Mumbai: Some public sector banks are considering offering additional discounts to farmers who own land in excess of 5 acres and are eligible to receive a write-off of 25% of overdue loans from the government, provided they pay the remaining 75% of the amount by 31 December.
Under the Rs71,680 crore farm debt waiver programme announced in the 2008-09 budget, banks were asked to waive the entire loan amount, outstanding as of 29 February 2008 of “small and marginal” farmers—those holding up to 5 acres.
For farmers with more than 5 acres, the government proposed to waive 25% of their dues, provided they paid the remaining 75% in three instalments by March 2009, a deadline that has since been extended to December-end.
The size of the farm debt waiver was around Rs65,000 crore with 36.9 million “small and marginal” farmers and 5.97 million “other” farmers benefiting.
Sigh of relief: A file photo of a farmer ploughing a rice field on the outskirts of Mumbai. Most public sector banks, including SBI and Bank of India, are in the process of formulating a discount policy that they will apply on a case-by-case basis. Prashanth Vishwanathan / Bloomberg
While most public sector banks are yet to formulate a policy to extend a discount to the farmers and are instead handling the issue on a “case-by-case” basis, at least one big public sector bank, Punjab National Bank (PNB), has officially declared an additional discount to help the “other” farmers clear off their loans.
“We have notified our rural branches to give as much as 15% discount over and above the 25% offered by the government,” said Gobinda Banerjee, a general manager at PNB who oversees so-called priority sector lending that includes loans to farmers and small industries.
That would mean that a farmer with more than 5 acres of land and banking with PNB would have to pay 60% of his dues, instead of 75%.
However, Banerjee clarified that the bank was not offering a flat 15% discount on the amount owed by all “other” farmers; the bank will try to recover as much of the loan as possible before extending the full discount.
The Reserve Bank of India, on 26 June, released a notification stating that if banks want to give additional discounts to farmers, they can do so, provided the banks “bear the difference themselves”.
This effectively encouraged banks to settle the loans, even after incurring losses, if they were doubtful about recovering them, according to bankers.
The country’s largest lender, State Bank of India (SBI), is in the process of formulating a discount policy that it will apply on a case-by-case basis, said a senior SBI official, who didn’t want to be named because he isn’t authorized to speak to the media.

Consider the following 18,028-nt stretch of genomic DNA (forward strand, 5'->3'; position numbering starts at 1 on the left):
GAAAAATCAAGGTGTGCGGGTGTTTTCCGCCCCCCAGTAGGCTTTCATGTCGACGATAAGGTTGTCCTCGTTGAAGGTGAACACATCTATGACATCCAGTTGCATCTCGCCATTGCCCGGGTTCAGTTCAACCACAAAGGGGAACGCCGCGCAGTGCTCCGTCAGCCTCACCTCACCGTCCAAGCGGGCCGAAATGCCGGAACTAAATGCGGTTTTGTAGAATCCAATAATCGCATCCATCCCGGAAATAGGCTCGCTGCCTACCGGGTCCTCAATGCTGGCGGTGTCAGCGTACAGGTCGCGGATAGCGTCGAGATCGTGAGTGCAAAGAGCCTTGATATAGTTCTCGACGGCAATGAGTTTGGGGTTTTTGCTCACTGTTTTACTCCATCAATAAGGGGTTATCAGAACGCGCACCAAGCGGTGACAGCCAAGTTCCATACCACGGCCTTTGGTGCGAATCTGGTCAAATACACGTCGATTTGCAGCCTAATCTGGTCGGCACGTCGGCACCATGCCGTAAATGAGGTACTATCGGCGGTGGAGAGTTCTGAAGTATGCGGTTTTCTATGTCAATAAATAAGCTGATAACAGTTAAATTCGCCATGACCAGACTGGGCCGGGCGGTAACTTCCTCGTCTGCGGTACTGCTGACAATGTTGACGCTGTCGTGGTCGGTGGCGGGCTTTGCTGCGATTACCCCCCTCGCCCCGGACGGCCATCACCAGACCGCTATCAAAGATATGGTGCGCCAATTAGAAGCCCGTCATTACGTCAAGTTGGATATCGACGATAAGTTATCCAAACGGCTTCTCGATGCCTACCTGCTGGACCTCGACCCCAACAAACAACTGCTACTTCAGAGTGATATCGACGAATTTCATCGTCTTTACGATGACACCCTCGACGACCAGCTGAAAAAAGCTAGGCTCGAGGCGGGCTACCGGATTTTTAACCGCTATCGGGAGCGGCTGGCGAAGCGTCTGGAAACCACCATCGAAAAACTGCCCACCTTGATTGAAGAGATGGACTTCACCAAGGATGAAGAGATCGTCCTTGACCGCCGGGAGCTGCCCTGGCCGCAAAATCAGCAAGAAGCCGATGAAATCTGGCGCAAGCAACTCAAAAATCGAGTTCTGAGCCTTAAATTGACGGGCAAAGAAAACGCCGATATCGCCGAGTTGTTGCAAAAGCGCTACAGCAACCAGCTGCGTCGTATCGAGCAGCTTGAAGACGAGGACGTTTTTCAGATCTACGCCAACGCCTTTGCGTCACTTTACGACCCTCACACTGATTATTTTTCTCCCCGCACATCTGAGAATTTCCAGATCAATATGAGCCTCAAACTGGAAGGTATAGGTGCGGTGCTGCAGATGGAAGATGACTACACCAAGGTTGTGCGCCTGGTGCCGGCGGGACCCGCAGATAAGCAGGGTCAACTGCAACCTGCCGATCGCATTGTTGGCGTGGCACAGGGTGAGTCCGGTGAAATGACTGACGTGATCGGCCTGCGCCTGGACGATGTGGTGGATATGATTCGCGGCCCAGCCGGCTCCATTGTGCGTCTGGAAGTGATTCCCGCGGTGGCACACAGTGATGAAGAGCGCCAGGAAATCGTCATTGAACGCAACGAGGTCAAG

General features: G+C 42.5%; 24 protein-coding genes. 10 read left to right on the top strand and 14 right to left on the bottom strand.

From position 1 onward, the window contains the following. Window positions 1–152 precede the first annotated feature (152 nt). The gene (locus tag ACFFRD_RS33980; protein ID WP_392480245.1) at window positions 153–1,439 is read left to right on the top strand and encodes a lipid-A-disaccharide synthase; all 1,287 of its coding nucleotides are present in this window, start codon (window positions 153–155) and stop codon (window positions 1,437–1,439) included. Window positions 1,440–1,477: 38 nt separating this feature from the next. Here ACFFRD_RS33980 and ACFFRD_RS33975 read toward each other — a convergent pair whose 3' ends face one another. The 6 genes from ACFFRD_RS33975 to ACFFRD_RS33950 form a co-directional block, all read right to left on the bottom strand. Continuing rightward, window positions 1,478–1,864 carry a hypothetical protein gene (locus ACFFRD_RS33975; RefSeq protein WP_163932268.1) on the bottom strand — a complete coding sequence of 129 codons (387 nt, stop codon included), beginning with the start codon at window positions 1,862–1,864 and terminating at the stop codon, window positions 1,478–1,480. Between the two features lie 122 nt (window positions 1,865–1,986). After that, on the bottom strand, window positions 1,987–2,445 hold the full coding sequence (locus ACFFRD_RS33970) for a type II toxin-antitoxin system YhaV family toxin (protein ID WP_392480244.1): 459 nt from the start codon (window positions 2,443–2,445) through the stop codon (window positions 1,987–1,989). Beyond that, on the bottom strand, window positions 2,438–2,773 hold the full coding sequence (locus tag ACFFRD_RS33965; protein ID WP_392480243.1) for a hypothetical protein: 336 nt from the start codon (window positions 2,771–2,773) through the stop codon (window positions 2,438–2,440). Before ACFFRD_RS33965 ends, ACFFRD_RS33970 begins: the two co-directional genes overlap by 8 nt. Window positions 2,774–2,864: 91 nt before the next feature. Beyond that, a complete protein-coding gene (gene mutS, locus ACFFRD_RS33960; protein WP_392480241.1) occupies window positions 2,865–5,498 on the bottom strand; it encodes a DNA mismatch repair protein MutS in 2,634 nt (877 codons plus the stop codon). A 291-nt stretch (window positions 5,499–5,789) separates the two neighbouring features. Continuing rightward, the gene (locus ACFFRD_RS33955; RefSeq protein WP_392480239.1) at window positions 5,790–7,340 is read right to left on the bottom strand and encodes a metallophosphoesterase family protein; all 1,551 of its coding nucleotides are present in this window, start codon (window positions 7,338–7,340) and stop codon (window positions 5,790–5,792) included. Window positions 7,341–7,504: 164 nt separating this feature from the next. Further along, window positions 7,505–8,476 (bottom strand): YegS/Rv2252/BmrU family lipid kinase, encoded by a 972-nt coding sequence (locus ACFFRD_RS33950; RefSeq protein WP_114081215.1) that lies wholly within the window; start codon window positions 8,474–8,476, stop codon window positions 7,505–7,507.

“Why 15% only, we are ready to give 50% discount if the situation warrants. We have to check the cash flow of the borrower before we can offer him any discount,” said the executive. But he said the issue is still under discussion at the bank.
Union Bank of India sees no need to offer an additional discount as of now because its loan recoveries are proceeding smoothly, said L.N.V. Rao, general manager for the priority sector.
“As of now we have not taken any view. We would be as practical as possible and try to recover whatever is due,” Rao said.
“The response (loan recoveries) so far has been good, may be in a few weeks’ time, we will take a call on this.”
Another large lender, Bank of India, has advised its branches to consider offering discounts to farmers on a case-by-case basis, said a bank official who didn’t want to be named.
Bank of Baroda is in no hurry to extend such a facility as of now.
“What is the need for offering such a discount when our recovery has been good? If the farmer says he can’t pay, we are always ready to consider him as a special case. At the end of the day we all want to recover our money and settle the books,” said a senior Bank of Baroda official who did not want to be named.
According to Gobinda Banerjee of PNB, banks may not have to worry too much about offering a discount because farmers will get one more crop to reap before the 31 December deadline.
The kharif, or summer, crop is sown from June to mid-July and reaped in mid-September and sometimes up to the end of November.
“They will be able to pay off their dues after that if the monsoon remains okay. We are already offering them crop loans for their kharif products,” Banerjee said.